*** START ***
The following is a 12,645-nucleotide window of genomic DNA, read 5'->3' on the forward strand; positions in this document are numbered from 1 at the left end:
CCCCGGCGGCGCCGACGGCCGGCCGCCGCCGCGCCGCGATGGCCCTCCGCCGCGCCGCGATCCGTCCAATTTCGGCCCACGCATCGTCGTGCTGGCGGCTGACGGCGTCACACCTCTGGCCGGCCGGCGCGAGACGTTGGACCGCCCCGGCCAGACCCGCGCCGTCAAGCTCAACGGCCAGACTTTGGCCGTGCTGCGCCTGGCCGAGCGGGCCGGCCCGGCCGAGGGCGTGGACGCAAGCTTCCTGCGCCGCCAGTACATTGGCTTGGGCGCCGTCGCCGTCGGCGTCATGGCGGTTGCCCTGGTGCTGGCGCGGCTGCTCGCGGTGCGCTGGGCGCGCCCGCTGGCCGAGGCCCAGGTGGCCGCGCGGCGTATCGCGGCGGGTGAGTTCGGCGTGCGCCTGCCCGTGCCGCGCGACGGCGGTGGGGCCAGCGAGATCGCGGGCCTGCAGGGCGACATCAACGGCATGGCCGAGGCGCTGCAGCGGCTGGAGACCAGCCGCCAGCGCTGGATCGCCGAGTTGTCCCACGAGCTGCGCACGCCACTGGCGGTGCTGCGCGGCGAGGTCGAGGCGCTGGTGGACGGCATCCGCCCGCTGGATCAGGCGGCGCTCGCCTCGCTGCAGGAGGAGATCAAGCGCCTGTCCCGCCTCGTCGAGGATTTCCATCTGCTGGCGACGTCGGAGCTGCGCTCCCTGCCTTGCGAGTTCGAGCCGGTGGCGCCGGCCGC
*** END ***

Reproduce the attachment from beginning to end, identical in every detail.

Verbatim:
The following is a 12,645-nucleotide window of genomic DNA, read 5'->3' on the forward strand; positions in this document are numbered from 1 at the left end:
CCCCGGCGGCGCCGACGGCCGGCCGCCGCCGCGCCGCGATGGCCCTCCGCCGCGCCGCGATCCGTCCAATTTCGGCCCACGCATCGTCGTGCTGGCGGCTGACGGCGTCACACCTCTGGCCGGCCGGCGCGAGACGTTGGACCGCCCCGGCCAGACCCGCGCCGTCAAGCTCAACGGCCAGACTTTGGCCGTGCTGCGCCTGGCCGAGCGGGCCGGCCCGGCCGAGGGCGTGGACGCAAGCTTCCTGCGCCGCCAGTACATTGGCTTGGGCGCCGTCGCCGTCGGCGTCATGGCGGTTGCCCTGGTGCTGGCGCGGCTGCTCGCGGTGCGCTGGGCGCGCCCGCTGGCCGAGGCCCAGGTGGCCGCGCGGCGTATCGCGGCGGGTGAGTTCGGCGTGCGCCTGCCCGTGCCGCGCGACGGCGGTGGGGCCAGCGAGATCGCGGGCCTGCAGGGCGACATCAACGGCATGGCCGAGGCGCTGCAGCGGCTGGAGACCAGCCGCCAGCGCTGGATCGCCGAGTTGTCCCACGAGCTGCGCACGCCACTGGCGGTGCTGCGCGGCGAGGTCGAGGCGCTGGTGGACGGCATCCGCCCGCTGGATCAGGCGGCGCTCGCCTCGCTGCAGGAGGAGATCAAGCGCCTGTCCCGCCTCGTCGAGGATTTCCATCTGCTGGCGACGTCGGAGCTGCGCTCCCTGCCTTGCGAGTTCGAGCCGGTGGCGCCGGCCGC